Originally published by PopMatters on June 1, 2012
In 1982, fresh off the buzz of his band’s first number one album in the U.K., Paul Weller broke up the Jam. That he moved on to further commercial success with the blue-eye soul of the Style Council is hardly the point, at least in this context: Paul Weller is unafraid of shaking things up and going against the grain.
The Best Buy Theater in New York City is a deceptively large space in a terrible part of town for live music. Leaving a show is like getting knocked off a surfboard by a massive wave, the sea of tourists moving in all directions in the heart of Times Square, and if you want to avoid being pulled by the undertow into Madame Tussaud’s or Toys R’ Us, you’d better steel yourself for a struggle. Outside, it seems as unlikely a place on earth as any you might find for an artist to perform his latest album in full, especially when that album is Sonik Kicks.
Paul Weller has been around a long time, and if you’re a fan from the Jam through the Style Council on up through his many years as a solo artist, you know in your heart that his generally accepted title – the Modfather – is more an honorary degree than a testament to his having stayed in one place for all this time. Weller may be known for writing classic songs, but they’re hardly all cut from the same cloth. Even so, Sonik Kicks, if not a difficult album, is possibly one of the most sonically adventurous of Weller’s entire career. And while it reached the toppermost of the poppermost in the U.K., it’s not exactly tearing up the charts over here. So opening a 2 ½ hour concert by running through the album from start to finish, while not a revolutionary concept, is still a daring proposition.
Up front, on the rail, the fans were out in full force. Weller performed just two shows in the U.S. on this visit, both at the Best Buy Theater on consecutive nights one weekend in mid-May. As such, Weller-heads (or whatever they call themselves) have traveled for the show. They might have done that anyway, but then again maybe not. Would the fan from Boston who claims to have seen the Jam and Style Council way back when, who aggressively bellows “Oi!!!” and “Are you ready?!?!?” in a phony Cockney accent have made the trip down if Weller was playing a little closer to home? Maybe. But with the tour really more of a two-night stand, there is the air among the fandom of something special, something worth riding the rails in a t-shirt from some past Weller tour or other.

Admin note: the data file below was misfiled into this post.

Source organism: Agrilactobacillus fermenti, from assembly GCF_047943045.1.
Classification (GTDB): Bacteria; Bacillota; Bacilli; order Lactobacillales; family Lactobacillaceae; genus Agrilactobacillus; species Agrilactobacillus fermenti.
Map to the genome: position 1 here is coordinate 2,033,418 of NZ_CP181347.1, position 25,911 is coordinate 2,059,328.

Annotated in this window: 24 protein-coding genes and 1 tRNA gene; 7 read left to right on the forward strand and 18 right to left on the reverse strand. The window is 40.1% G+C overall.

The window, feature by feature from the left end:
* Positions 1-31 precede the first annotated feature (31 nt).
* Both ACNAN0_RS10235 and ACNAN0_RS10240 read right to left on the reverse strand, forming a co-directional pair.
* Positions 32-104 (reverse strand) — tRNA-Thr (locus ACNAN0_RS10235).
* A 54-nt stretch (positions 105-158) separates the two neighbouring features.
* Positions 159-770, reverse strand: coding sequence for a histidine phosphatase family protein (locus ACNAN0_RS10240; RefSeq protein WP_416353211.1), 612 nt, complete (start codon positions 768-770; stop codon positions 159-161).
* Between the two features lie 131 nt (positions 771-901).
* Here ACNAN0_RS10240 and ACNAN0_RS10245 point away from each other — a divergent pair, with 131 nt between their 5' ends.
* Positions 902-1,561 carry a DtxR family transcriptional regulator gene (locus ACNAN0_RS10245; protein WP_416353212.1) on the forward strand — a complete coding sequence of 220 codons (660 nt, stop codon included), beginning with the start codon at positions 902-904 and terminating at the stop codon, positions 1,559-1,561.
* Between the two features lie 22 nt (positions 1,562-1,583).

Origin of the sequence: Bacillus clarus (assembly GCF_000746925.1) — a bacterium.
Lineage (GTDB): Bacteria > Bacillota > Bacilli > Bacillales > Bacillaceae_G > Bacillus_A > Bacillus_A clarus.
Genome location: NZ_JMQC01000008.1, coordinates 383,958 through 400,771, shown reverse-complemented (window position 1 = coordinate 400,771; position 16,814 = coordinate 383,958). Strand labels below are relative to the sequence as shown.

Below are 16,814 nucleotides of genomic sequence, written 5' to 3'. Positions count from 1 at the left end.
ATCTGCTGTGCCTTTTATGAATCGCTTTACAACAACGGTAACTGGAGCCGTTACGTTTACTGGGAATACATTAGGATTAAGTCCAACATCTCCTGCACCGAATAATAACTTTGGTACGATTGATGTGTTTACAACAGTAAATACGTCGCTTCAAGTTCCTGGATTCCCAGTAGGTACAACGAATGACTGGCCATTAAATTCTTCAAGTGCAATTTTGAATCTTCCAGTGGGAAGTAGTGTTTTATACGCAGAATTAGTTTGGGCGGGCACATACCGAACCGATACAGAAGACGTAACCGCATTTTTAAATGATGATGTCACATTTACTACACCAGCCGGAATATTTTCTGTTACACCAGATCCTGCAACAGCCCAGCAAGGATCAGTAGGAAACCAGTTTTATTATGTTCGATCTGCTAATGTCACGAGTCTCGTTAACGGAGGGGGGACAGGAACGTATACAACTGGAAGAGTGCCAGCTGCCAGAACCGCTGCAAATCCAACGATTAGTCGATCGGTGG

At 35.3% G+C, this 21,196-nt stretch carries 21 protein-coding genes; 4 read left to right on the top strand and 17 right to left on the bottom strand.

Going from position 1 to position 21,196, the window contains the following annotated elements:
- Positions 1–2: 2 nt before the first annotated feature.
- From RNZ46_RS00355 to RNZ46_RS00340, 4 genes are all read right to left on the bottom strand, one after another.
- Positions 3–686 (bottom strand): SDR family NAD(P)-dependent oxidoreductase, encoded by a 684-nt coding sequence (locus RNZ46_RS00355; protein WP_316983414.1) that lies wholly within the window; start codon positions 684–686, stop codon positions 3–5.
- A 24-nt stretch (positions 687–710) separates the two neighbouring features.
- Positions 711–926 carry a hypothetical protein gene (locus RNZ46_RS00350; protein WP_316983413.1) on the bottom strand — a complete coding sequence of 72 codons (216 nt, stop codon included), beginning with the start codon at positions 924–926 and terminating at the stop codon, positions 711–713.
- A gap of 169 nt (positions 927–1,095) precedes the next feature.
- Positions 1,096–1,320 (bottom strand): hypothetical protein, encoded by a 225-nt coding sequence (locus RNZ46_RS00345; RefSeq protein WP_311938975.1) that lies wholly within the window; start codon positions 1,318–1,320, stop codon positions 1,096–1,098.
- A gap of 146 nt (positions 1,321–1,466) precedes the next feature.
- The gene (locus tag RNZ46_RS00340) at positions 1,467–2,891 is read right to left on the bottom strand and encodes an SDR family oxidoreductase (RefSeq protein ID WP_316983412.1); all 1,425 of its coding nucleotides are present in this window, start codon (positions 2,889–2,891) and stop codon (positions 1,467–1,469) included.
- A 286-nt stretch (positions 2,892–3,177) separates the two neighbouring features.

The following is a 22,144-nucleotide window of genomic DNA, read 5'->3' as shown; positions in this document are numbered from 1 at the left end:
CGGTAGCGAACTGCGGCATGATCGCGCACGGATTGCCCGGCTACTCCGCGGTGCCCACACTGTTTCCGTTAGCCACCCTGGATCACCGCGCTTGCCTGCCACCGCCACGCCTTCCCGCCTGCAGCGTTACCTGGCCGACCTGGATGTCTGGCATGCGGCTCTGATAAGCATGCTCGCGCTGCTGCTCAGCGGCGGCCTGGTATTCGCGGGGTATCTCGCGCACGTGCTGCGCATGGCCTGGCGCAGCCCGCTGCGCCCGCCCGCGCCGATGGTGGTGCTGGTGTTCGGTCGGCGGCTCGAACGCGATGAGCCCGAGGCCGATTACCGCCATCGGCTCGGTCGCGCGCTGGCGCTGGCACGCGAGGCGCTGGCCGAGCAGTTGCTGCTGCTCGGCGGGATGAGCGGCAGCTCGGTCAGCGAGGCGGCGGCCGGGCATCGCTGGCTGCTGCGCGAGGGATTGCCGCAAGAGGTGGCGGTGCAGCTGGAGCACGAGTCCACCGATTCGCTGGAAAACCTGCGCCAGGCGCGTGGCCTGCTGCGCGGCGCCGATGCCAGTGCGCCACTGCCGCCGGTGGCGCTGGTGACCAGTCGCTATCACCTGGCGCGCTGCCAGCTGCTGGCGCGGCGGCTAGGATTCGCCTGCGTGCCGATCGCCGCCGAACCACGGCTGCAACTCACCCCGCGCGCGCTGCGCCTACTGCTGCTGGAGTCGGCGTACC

If Weller was going to play all of Sonik Kicks in this manner, he at least had two things going for him. There was a fairly partisan crowd on Friday, May 18, at least in the first pit closest to the stage. It also helped that Sonik Kicks is so fucking good.
If he has any interest in shaking off the Modfather mantle, Weller shows no signs on the surface. He’s still sporting a mod hairstyle and is still dressing to the nines, his suit a sharp number that might have been crafted for a nearby production of Guys & Dolls. Weller’s band – some of whom have been with him for years, including Ocean Colour Scene guitarist Steve Cradock – is also sharply dressed, but it’s clear from the moment he hits the stage that the Modfather is the coolest motherfucker in the room.
The Sonik Kicks set was killer, and while I went in familiar with the material, I still got the feeling that those who hadn’t yet found their way to the album were captivated, especially by the high-energy numbers like “Kling I Klang” and “Dragonfly”.
The band returned for an acoustic run through some of Weller’s back catalogue, taking the front of the stage on a row of stools like a sharper, less hirsute, Crosby, Stills & Nash along with a string section. It opened with a rapturously received “English Rose”, the first sign that the Jam were not off limits in Weller’s repertoire, and closed six songs later with a stunning “You Do Something to Me”.
Weller plugged back in for a final run through more of his timeless tunes, with “22 Dreams”, “Stanley Road” and “Wake Up the Nation” highlights in the first run through. One fan who’d yelled “Town Called Malice!” at least 100 times over the course of the night was rewarded in the encore, which also included the Jam’s “In the City” and “Art School”.
On the street, actually in the city, fighting through a million people craning their necks to figure out where the ball drops each New Year’s Eve, the air was still crackling. Weller is more than just an institution, but an active genius still capable of creating vital music. On one night in May in New York City, Weller’s sense of adventure was more than matched by a terrific performance with his band.